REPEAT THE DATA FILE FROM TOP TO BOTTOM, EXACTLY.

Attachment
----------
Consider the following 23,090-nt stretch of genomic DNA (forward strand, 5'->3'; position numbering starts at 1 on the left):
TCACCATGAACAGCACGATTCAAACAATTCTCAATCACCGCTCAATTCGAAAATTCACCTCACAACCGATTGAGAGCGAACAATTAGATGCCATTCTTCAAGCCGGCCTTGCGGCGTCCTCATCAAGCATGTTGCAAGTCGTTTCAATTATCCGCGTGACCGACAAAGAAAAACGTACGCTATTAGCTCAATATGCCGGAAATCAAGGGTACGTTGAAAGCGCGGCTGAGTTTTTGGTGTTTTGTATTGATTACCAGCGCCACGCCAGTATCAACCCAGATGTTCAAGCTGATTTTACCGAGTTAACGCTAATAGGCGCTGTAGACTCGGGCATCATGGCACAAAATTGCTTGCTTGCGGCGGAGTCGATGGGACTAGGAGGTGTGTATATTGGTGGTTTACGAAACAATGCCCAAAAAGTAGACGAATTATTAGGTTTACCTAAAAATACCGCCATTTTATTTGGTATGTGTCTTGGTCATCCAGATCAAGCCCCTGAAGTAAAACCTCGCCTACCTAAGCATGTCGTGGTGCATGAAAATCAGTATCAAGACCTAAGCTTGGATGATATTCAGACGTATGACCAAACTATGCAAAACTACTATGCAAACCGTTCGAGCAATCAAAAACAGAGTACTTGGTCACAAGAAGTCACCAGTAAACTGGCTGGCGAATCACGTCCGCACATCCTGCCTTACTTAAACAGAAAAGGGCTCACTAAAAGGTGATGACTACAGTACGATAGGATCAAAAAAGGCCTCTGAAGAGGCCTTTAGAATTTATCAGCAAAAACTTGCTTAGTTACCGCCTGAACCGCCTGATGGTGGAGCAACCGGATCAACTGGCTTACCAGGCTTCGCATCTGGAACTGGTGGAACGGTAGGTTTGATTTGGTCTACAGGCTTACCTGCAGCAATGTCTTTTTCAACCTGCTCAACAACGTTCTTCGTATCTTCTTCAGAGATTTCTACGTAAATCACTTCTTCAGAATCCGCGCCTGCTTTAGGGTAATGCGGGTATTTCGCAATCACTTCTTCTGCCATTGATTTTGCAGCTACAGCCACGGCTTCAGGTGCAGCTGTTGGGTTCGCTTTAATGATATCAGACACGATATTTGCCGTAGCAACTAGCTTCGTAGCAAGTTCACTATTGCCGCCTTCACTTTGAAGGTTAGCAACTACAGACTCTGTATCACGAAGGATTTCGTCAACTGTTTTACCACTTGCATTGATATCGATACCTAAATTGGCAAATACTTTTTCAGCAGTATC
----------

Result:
Consider the following 23,090-nt stretch of genomic DNA (forward strand, 5'->3'; position numbering starts at 1 on the left):
TCACCATGAACAGCACGATTCAAACAATTCTCAATCACCGCTCAATTCGAAAATTCACCTCACAACCGATTGAGAGCGAACAATTAGATGCCATTCTTCAAGCCGGCCTTGCGGCGTCCTCATCAAGCATGTTGCAAGTCGTTTCAATTATCCGCGTGACCGACAAAGAAAAACGTACGCTATTAGCTCAATATGCCGGAAATCAAGGGTACGTTGAAAGCGCGGCTGAGTTTTTGGTGTTTTGTATTGATTACCAGCGCCACGCCAGTATCAACCCAGATGTTCAAGCTGATTTTACCGAGTTAACGCTAATAGGCGCTGTAGACTCGGGCATCATGGCACAAAATTGCTTGCTTGCGGCGGAGTCGATGGGACTAGGAGGTGTGTATATTGGTGGTTTACGAAACAATGCCCAAAAAGTAGACGAATTATTAGGTTTACCTAAAAATACCGCCATTTTATTTGGTATGTGTCTTGGTCATCCAGATCAAGCCCCTGAAGTAAAACCTCGCCTACCTAAGCATGTCGTGGTGCATGAAAATCAGTATCAAGACCTAAGCTTGGATGATATTCAGACGTATGACCAAACTATGCAAAACTACTATGCAAACCGTTCGAGCAATCAAAAACAGAGTACTTGGTCACAAGAAGTCACCAGTAAACTGGCTGGCGAATCACGTCCGCACATCCTGCCTTACTTAAACAGAAAAGGGCTCACTAAAAGGTGATGACTACAGTACGATAGGATCAAAAAAGGCCTCTGAAGAGGCCTTTAGAATTTATCAGCAAAAACTTGCTTAGTTACCGCCTGAACCGCCTGATGGTGGAGCAACCGGATCAACTGGCTTACCAGGCTTCGCATCTGGAACTGGTGGAACGGTAGGTTTGATTTGGTCTACAGGCTTACCTGCAGCAATGTCTTTTTCAACCTGCTCAACAACGTTCTTCGTATCTTCTTCAGAGATTTCTACGTAAATCACTTCTTCAGAATCCGCGCCTGCTTTAGGGTAATGCGGGTATTTCGCAATCACTTCTTCTGCCATTGATTTTGCAGCTACAGCCACGGCTTCAGGTGCAGCTGTTGGGTTCGCTTTAATGATATCAGACACGATATTTGCCGTAGCAACTAGCTTCGTAGCAAGTTCACTATTGCCGCCTTCACTTTGAAGGTTAGCAACTACAGACTCTGTATCACGAAGGATTTCGTCAACTGTTTTACCACTTGCATTGATATCGATACCTAAATTGGCAAATACTTTTTCAGCAGTATC